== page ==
What is going on here? ONE News last night:
Exclusive: Syrian Kiwis forced into giving passwords, underwear searched by NZ Customs
Syrian-born Kiwis say they are being subjected to intrusive and unnecessary searches as they return home from overseas.
1 News has talked to a number of individuals who have been detained at Auckland airport, often for hours at a time. They’ve been forced to hand over their phones and laptops – and ordered to surrender passwords to social media accounts.
As quoted later in the piece, the Customs and Excise Act 1996 allows for the search of goods and devices. I’m not aware of any legal basis for compelling the surrender of social media passwords. (I am not a lawyer, if anyone knows of such, please do comment below.) If there is such a law then we’re as bad as Donald Trump. If there isn’t, then what the hell is border control doing, and who is going to put a stop to it?
Samer Soud has been stopped and detained six times since 2015 as he returned home from visiting his 28-year-old son Martin in Sydney.
On three of those occasions he’s been forced to hand over his devices, and he says his wife Evelyn was left embarrassed and furious after border guards trawled through her underwear. … Customs staff also asked for details about his son. “I have to answer every question, you know – what does he do, where he lives, his work address, his phone numbers … Does he live alone?”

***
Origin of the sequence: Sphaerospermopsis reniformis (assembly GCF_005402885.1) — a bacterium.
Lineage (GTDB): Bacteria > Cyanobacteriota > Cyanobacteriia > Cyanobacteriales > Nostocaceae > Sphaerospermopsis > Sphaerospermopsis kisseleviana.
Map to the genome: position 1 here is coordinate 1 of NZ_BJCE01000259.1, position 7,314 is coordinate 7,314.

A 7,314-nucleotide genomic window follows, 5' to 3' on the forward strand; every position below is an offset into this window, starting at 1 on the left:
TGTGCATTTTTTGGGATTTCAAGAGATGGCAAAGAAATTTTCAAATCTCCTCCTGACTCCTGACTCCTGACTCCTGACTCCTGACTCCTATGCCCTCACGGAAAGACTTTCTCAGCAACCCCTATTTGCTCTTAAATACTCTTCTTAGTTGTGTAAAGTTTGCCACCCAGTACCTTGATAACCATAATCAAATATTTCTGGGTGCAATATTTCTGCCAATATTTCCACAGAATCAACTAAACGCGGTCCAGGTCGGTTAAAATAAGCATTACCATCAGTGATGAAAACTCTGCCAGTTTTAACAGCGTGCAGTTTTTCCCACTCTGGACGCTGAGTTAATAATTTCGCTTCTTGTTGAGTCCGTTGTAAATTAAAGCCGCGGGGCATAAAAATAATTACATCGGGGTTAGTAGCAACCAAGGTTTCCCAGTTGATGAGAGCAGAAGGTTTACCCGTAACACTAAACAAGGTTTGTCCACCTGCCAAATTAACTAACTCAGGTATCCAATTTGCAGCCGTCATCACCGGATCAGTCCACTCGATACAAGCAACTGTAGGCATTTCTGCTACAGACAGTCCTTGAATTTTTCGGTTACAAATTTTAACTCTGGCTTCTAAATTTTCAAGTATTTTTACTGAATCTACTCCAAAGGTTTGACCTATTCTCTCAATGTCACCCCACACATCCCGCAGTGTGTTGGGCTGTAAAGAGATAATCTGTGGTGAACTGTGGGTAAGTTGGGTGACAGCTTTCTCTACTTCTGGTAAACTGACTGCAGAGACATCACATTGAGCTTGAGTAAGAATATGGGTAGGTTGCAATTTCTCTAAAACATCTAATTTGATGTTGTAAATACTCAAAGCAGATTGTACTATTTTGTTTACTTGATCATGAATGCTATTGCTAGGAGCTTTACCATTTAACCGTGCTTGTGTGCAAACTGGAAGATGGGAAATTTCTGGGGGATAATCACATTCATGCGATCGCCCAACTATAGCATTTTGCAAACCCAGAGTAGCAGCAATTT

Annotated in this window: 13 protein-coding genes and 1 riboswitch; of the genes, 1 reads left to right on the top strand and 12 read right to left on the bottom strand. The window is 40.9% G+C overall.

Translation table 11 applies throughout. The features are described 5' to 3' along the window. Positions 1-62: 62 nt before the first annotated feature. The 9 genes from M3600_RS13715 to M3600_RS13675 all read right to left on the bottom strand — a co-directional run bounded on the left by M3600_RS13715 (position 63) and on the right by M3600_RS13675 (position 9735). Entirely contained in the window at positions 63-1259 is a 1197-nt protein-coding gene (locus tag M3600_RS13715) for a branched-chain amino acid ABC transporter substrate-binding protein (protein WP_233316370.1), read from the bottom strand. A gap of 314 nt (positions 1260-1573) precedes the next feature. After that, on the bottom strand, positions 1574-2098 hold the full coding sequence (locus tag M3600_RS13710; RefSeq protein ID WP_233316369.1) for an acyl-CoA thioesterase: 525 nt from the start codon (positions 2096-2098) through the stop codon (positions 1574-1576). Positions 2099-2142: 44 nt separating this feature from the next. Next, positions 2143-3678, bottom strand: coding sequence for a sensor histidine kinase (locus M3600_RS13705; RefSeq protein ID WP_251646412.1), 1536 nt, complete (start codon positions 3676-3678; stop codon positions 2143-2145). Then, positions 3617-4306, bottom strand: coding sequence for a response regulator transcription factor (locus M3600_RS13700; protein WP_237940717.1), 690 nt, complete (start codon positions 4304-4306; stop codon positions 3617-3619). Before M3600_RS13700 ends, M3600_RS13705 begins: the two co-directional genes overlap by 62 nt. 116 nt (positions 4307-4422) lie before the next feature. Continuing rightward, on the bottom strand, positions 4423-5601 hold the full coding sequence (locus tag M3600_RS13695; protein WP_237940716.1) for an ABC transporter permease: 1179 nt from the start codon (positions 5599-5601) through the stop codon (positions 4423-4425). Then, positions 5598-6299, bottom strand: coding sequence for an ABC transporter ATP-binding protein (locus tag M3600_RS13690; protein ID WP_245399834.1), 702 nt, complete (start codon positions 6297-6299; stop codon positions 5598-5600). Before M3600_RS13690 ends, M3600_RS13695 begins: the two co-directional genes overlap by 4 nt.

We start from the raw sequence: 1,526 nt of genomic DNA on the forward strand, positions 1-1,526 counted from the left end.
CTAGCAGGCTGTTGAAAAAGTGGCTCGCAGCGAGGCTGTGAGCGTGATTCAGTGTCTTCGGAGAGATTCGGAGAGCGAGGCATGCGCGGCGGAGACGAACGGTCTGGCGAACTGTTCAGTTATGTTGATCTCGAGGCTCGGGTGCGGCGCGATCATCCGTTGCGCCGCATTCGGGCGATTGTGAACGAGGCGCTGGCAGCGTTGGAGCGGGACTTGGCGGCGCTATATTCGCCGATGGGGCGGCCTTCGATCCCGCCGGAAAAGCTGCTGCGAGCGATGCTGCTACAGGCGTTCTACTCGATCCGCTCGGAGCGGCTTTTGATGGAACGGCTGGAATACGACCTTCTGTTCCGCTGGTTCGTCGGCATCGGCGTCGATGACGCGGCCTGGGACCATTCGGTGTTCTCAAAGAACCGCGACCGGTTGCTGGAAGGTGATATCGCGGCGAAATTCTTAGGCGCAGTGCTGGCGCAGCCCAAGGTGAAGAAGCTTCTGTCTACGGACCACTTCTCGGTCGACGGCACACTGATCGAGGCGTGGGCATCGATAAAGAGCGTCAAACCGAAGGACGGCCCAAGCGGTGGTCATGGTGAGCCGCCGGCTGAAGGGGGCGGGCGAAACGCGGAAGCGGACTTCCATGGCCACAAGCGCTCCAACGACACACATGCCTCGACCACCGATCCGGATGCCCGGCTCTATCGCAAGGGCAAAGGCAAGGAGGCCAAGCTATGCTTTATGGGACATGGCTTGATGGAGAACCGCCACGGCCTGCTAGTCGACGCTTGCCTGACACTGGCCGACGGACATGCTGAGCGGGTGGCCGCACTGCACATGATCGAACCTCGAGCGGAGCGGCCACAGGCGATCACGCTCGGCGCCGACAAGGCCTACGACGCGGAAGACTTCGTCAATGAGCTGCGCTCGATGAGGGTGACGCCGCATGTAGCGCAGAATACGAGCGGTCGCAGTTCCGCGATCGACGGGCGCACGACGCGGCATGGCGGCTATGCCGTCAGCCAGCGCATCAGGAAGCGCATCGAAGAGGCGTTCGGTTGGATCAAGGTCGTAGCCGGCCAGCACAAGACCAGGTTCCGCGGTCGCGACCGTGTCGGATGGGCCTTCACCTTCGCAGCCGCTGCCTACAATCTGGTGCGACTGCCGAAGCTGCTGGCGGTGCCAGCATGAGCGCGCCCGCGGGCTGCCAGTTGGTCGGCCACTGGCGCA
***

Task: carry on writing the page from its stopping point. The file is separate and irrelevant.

Mr Soud says it’s an “awful feeling” when officers go through their belongings. “I don’t mind them looking at anything because I’ve got nothing to hide…[but] it’s frustrating me and it’s a degrading really, you become humiliated and they’re looking through your private stuff, you know – especially you have some memories, photos you don’t want anyone else to see, you know. And my wife’s wardrobe, you know, all of private stuff there and they go through everything in detail.”
He says he’s given “no choice” but to hand over passwords to What’s App, Facebook and his mobile phone. “If you say no they tell you – in the beginning – don’t make it hard on yourself.” …
The piece covers a similar example, and a statement from Customs:
In a statement, a spokesman for Customs said: “We use intelligence information and risk-based profiling to identify passengers that may need further questioning. This could be for a range of reasons, such as establishing their visit is genuine, or risk assessing for offending such as smuggling drugs, weapons, child exploitation images, identity fraud, or to determine if they may pose a threat to New Zealand’s national security.
“Extensive screening is carried out using data and technology to identify those who might pose a risk before interacting with passengers – the number of passengers searched is very low.
Fewer than 10,000 out of 5.4 million arriving passengers (less than 0.2 %) have their bags examined, and not all of these people have their electronic devices examined.
“A range of indicators are considered when deciding to interact with passengers — from nationality (to determine if a passenger has originated travel in, or passed through, a region of risk), through to body language and general demeanour. Customs does not profile passengers based on religion or belief.”
Nationality doesn’t tell you “if a passenger has originated travel in, or passed through, a region of risk”, nationality tells you nationality. No matter what the disclaimer, profiling is always open to abuse. This needs an investigation, and if some officers are crossing the line, it needs to be dealt with quickly.